The human race has come a long way over the years with radical movements for equality and human rights. But, it’s no secret that humanity still has a long way to go. Racism is a global problem that is expressed in many forms, and leaves many victims in its path. Though this has always been a problem, it has surfaced in a large way again when Trump came into the picture. Even before he took office, he was widely known for his racial slurs, ignorant thoughts and intolerant behaviour and rants. But it’s more than Trump, and that was reflected when he was elected into office. What does that say about the beliefs and true feelings of a country, when they’re willing to elect a leader who has built himself up by putting down and isolating others based on something as ridiculous as ethnicity. Honestly, it’s frightening.
But where does this hate based on race come from? First off, it needs to be said that nobody, not even Trump, is born a racist. It’s not an argument of nature vs nurture, no baby, or even young child for the most part defines and separates people by their races. There are arguments that racism “is part of human nature,” and while that may seem true, there is still no such thing as racist genes or DNA within a person that makes them develop these ideas of hatred. (Alex Taylor, 2002) So more than anything, racism is the direct result of environment, and the ideals of those around you. Racism is learned. Racist options heard from ones parents, neighbours, co-workers and even classmates are contribute to the development of how one views others. If everyone had happened to grow up in a world based on equality, and there had never been a divide between ‘us and them’, then there is a chance racism may have never occurred. But unfortunately, thats not the case. The minute we can divide people into ‘us and them’, we can’t go back from it. Racism is a learned set of beliefs, that can start from something as simple as an joke based on racial stereotypes that put one group in a bad light. The problem is, it’s an idea that a starts with a spark, and turns into a wildfire.
Speaking of this wildfire, and how a small comment or idea can rapidly become out of control, we need to look at one of the largest examples of human divide, which occurred during the holocaust. Hitler, believed that the Aryan race was superior, and was quick to point out who was not. Many individuals who had not been overly racist before, were quick to turn on their neighbours and friends, some out of fear, some out of the pressure of the group. Humans are animalistic at the core, valuing survival as the most primitive and basic need, so when it becomes a choice between themselves or someone else, humans are quick to join a majority to preserve their own lives. “Darwin’s notion that evolutionary progress occurs mainly as a result of the elimination of the weak in the struggle for survival,” highlighting that you need to be on top to survive, so if one can survive by banding together with others to eliminate someone else, they will. (Dr. Jerry Bergman) Though it’s dark, at the core it’s human nature to look out for ourselves. ) It’s very easy to become caught up in racist ideas and movements, when everyone around you is involved, especially when it comes down to survival.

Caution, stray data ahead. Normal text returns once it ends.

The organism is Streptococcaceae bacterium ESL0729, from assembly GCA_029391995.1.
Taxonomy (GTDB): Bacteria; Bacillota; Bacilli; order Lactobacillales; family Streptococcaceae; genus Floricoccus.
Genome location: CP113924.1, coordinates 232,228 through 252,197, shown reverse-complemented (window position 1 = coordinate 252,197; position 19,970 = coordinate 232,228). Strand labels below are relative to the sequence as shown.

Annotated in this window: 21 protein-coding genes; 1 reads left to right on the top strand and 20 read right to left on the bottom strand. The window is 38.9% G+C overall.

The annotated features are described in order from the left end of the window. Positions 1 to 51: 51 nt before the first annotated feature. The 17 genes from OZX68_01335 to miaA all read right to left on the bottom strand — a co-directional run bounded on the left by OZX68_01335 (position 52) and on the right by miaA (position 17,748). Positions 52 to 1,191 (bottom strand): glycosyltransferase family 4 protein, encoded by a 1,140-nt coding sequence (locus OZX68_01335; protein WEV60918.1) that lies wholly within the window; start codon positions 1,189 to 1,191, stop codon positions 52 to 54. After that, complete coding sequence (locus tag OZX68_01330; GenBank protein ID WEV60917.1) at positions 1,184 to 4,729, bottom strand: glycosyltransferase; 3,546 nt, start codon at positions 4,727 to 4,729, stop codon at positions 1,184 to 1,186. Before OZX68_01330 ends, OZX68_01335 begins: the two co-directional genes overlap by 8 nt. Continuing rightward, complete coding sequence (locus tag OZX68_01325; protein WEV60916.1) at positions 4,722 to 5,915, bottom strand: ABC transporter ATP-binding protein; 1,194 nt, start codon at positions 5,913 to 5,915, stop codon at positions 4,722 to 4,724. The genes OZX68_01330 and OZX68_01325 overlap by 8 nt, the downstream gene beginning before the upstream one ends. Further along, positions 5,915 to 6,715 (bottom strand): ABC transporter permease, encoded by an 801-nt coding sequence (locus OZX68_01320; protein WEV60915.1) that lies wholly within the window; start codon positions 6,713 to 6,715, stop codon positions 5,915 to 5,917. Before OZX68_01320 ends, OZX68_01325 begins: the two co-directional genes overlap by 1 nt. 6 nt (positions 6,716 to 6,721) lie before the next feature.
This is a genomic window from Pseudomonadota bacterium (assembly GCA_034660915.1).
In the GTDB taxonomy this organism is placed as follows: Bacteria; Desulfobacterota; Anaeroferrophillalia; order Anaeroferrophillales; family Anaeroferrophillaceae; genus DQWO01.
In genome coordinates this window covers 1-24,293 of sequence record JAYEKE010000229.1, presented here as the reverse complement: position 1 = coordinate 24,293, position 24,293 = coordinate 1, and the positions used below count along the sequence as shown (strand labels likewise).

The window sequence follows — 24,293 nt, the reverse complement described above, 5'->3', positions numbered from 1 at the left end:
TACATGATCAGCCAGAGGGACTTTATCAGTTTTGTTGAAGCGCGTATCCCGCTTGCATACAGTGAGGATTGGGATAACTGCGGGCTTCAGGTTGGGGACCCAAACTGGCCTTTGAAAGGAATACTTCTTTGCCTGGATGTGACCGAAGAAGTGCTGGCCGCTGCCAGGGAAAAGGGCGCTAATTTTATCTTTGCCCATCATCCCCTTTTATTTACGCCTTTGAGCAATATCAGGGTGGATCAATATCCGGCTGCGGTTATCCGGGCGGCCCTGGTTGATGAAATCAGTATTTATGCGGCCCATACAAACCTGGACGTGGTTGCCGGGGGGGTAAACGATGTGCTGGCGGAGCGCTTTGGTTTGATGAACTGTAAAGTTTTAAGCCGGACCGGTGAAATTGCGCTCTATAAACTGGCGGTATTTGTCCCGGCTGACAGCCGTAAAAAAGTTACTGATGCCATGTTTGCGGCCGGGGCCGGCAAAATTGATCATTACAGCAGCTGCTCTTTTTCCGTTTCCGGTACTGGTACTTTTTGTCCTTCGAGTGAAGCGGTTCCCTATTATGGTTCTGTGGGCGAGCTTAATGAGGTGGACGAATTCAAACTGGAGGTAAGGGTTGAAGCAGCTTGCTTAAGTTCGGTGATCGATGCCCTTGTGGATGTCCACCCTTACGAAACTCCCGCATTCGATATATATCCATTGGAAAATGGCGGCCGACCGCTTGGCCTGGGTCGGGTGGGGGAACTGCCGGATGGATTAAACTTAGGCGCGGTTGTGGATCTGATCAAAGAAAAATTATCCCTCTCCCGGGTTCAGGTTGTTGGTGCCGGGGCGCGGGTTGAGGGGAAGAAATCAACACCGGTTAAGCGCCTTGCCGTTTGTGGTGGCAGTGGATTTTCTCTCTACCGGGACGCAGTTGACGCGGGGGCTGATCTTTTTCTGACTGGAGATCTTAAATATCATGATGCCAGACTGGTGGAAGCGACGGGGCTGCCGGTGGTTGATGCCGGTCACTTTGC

Racism is all too often expressed through our particular views or beliefs about something, and very seldom on facts. For example, it’s been long known that America and Cuba have had some tension over the years. One traveler expressed that he had always heard bad things about the way Americans were treated when visiting Cuba, so he already had the idea that he too would face aggressive and negative behaviour, based on his country of origin (America). . This in turn, can cause a person to already have a dislike of a certain countries people, just based on the belief that they don’t like you. Much like children on a playground, when you hear that someone doesn’t like you, most times, you begin to dislike them without any real reason. This is how most racism is, hatred for no real reason behind it. When many are asked why they don’t like a particular race of people, they just reply, “Well, because we don’t”. But when this traveller arrived in Cuba, he reported “I have never encountered nicer, more genuine people than Cubans. I couldn’t believe how nice they were to me, especially after discovering that I was an American.” (Jacob G. Hornberger) This shows that if we just approach people with tolerance and kindness, there doesn’t need to be this hatred just because we come from different places. It’s when an individuals approaches others with these negative ideas and stereotypes already in their mind that racism occurs. It can form a negative cycle of discrimination and hate between people very quickly.
Racism largely effects our world, social interactions and how we think and feel about those around us. But it is not something that we are born with inside us, it is learned from our environment. Those who we surround ourselves with shape our beliefs and views on those we share our world with. I could talk about this topic for a long time, and provide many more examples of how racism is a learned trait, but for the sake of blog length, I will be wrapping it up here.